July 14, 2024
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Rut and the Redemptive Sounds of Silence

Human nature is such that we feel the need to respond and defend our positions when we have been criticized. Knee-jerk reactions are common, particularly when some aspect of ourselves is misrepresented. Knowing when and when not to respond is a dance that we play during our daily interactions. The matriarch of the Davidic dynasty, Rut, is representative of an individual who chose to remain silent despite discomfort and who maintained composure during difficult times. Perhaps this is because her entire existence epitomized selflessness and devotion to another human being and to her new religion. For her, there was no need to defend her positions or prove any points.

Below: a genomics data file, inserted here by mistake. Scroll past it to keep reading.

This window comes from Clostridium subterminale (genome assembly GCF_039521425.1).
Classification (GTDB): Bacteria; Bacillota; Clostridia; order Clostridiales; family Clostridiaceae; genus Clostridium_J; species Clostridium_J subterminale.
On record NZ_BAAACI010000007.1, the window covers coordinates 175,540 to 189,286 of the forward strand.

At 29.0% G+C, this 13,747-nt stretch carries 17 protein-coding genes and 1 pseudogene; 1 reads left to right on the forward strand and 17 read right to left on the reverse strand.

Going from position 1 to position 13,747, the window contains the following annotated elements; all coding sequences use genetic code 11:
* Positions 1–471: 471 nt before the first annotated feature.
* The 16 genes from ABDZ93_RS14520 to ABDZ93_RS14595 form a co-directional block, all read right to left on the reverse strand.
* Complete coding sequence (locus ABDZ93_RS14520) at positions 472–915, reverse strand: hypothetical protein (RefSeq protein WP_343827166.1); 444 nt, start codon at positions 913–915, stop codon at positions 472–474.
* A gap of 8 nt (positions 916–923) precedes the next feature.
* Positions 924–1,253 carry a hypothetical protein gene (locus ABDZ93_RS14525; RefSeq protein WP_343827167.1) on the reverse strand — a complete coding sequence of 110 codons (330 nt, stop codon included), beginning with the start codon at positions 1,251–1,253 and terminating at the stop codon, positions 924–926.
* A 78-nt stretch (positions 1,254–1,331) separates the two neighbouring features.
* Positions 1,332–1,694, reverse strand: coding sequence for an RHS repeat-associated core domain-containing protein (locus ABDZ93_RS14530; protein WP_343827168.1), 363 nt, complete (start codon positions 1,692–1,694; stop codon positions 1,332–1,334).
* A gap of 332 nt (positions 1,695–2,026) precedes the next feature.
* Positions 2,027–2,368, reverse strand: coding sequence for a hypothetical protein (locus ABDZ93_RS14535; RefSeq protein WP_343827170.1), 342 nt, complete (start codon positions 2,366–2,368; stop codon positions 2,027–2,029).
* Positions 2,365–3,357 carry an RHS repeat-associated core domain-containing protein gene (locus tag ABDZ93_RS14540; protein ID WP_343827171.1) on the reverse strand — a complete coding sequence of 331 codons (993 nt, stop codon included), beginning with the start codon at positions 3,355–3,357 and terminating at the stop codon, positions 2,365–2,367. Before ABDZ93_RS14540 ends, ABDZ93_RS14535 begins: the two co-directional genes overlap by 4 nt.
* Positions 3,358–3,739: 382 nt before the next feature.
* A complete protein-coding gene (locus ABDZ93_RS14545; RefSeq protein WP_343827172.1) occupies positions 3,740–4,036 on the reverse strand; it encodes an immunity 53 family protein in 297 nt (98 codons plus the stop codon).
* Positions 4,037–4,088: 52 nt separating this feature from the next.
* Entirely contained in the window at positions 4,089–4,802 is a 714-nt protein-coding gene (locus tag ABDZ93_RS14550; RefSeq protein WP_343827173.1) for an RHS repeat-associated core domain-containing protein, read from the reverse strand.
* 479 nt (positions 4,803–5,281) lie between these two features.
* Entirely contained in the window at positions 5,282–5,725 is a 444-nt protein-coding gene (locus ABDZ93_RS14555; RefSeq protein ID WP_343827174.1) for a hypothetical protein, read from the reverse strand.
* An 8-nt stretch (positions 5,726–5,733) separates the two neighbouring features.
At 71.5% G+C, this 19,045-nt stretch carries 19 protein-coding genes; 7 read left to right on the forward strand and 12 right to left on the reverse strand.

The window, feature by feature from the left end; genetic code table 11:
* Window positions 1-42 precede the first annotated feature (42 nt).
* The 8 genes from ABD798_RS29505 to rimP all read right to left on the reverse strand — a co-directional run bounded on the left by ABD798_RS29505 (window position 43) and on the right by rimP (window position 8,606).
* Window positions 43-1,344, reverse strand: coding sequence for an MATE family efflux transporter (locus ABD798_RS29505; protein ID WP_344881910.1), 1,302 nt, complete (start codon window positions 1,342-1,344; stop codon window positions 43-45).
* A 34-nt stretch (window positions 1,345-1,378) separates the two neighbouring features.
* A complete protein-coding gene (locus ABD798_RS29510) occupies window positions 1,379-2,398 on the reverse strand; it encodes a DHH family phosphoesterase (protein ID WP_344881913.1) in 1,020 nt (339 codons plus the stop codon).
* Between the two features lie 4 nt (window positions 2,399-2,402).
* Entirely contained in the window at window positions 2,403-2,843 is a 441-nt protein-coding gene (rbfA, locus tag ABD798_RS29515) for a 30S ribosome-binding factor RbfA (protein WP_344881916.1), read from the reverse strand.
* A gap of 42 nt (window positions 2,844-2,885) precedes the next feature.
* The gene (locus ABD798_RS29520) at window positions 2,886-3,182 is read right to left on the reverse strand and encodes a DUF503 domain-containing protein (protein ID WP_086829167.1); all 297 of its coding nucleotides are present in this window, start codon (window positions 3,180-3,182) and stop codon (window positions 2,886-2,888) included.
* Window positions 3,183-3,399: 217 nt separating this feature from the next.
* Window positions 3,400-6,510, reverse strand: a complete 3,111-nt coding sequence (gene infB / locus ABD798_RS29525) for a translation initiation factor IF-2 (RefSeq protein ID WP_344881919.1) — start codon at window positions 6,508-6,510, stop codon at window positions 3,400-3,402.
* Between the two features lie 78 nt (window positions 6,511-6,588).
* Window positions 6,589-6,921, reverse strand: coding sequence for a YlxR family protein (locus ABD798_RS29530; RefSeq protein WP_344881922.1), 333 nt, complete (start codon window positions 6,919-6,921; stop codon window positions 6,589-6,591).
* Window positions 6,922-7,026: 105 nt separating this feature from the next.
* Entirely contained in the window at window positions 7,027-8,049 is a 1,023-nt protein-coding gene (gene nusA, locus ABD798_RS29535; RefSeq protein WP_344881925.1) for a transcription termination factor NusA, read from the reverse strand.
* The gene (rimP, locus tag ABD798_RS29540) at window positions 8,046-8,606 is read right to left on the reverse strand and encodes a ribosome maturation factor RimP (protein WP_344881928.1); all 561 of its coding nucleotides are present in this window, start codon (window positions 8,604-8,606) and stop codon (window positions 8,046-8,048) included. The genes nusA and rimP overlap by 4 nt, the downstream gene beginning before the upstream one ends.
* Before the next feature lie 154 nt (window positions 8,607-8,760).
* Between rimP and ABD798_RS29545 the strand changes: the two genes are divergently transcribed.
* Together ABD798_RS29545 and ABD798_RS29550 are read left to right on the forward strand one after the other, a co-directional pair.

Rut’s dedication to her mother-in-law, Naomi, and to the Jewish people in the most unassuming and private manner is what brought about the seeds of Mashiach and the potential for our ultimate redemption. Rut is an enigma in today’s society where privacy is rare and luxury-seeking and focus on self is lauded. Her pure devotion is breathtaking in its magnitude. Rut makes a conscious decision to thrust herself into poverty and social isolation and submits to her personal “Sinaitic revelation” despite excruciating challenges.